Nagash himself makes a few appearances as well, more a force of nature then a man anymore. This is reflected in the writing with his memory swimming in and out of focus along with his lucidity, something that Arkhan makes note of at least once. He is little more then a wraith now, unable to directly confront the full brunt of the Chaos invasion, but still able to influence events here and there. He makes a particularly spectacular appearance at the climatic battle of the story. The Flesh-Eater Courts aren’t left out either, with a Ghoul King brought under Neferata and Tamra’s control for the final defense of the Mandible. The connection that Josh was able to weave between all of the characters that reside within Shyish and the clans of the Rictus is truly enjoyable and shows a fantastic ability to world build. Their culture seems extremely feasible, considering where they live, the almost symbiotic relationship between the living and the dead of the Rictus is the high point for me. It’s ancestor worship taken to the extreme and it fits the peoples of Shyish like a glove.
Not one to have flat, boring villains, the forces of the Nurgle armies are as fully formed and engaging as those of Shyish. The Order of the Fly are our main antagonists, an order of knightly Nurgle worshippers who share a lot in common with the Brettonians of old. Though they unashamedly worship Nurgle and Chaos, they have a code of honor that must be met, and for being basically bloated, decaying cadavers, are quite proper and noble, in their own disgusting way. Wolgus and Festerblight are our two main points of entry into their ranks, and you are almost rooting for them as much as you are against them as they fight off waves of Dire Wolves and rampaging Bone Giants. Even as Neferata weaves her own web amongst the forces of Death, the demon Grumm attempts to play the Order of the Fly to his own tune, creating a sense of intrigue amongst the Nurgle ranks.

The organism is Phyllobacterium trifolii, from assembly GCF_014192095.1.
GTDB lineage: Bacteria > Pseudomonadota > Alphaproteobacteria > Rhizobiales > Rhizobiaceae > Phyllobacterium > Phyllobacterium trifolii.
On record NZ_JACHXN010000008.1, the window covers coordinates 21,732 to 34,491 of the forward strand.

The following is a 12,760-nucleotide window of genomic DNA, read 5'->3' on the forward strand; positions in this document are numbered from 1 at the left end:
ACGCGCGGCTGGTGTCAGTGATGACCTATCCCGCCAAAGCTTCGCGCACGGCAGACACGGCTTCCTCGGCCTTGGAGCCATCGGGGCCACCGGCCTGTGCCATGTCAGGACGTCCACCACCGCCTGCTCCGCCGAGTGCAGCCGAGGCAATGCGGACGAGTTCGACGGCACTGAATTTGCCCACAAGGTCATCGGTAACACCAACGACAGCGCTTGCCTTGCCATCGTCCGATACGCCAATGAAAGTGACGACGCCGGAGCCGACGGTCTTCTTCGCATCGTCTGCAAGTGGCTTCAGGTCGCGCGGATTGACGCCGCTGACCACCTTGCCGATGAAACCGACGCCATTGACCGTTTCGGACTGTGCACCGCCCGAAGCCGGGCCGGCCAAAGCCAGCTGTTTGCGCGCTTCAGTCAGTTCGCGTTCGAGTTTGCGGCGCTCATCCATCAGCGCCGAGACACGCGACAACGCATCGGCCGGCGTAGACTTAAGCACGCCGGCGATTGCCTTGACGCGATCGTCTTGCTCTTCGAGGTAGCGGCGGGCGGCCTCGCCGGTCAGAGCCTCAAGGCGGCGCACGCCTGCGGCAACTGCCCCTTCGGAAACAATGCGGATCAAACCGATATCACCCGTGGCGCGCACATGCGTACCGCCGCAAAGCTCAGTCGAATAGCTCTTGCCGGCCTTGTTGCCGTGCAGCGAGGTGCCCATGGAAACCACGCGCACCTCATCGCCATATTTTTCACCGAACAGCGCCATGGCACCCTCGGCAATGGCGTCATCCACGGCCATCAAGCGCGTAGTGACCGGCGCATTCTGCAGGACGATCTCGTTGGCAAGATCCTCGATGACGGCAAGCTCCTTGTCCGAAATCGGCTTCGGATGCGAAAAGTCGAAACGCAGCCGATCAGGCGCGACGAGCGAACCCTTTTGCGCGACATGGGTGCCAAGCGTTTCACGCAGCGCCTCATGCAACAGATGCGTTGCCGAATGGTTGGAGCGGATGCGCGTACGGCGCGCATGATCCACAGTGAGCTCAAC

It’s a credit to Josh’s craft as a writer that I really cared about every character in this book, from Sarpa, the dead brother of Tamra that we only see for barely a chapter, to the Kastellan of Neferata’s Blood Knights who is mostly there to egg on Tamra and play on her doubts. The story picks up and never lets go as well, constantly moving forward towards what you can feel must be a tragic conclusion. At the same time it allows plenty of time for the characters to breath, flourish, and have quieter, more intimate moments. I would absolutely love to continue reading stories set along this plot thread and I really hope that some of these characters are revisited later on down the line. The great thing about Chaos and Death characters is that they can absolutely still be alive in the current time period.
If you are a fan of the forces of Death this is a 100% must read for you. It covers pretty much every faction from the Grand Alliance book while shining a new light on many of them and making the setting in which they exist a lot more believable. If you like Nurgle there’s a lot in here for you as well, and I would even say if you’re a fan of Brettonia and the noble knights, the Order of the Fly may hold something of interest for you. Heck, if you’re just a fan of AoS this is a fantastic novel that I would highly recommend. Not only is the story one of the best of the AoS setting, but the presentation of the book itself means this will definitely be a jewel of your collection. The only downside to this book is that it’s a Warhammer World exclusive, which means not everyone can get it. If you have a friend in the UK near Nottingham see if they can pick it up for you. I don’t know if this will be released in a non exclusive format at a later date, but I hope it will so everyone can enjoy it.
Nagash is waiting for you.
Until next time,
Tyler is a life long painter and hobbyist and took home his first Golden Demon award at the 2012 Chicago Games Day with a follow up at the 2013 North American Games Day. More of his work can be found at his blog, Mengel Miniatures.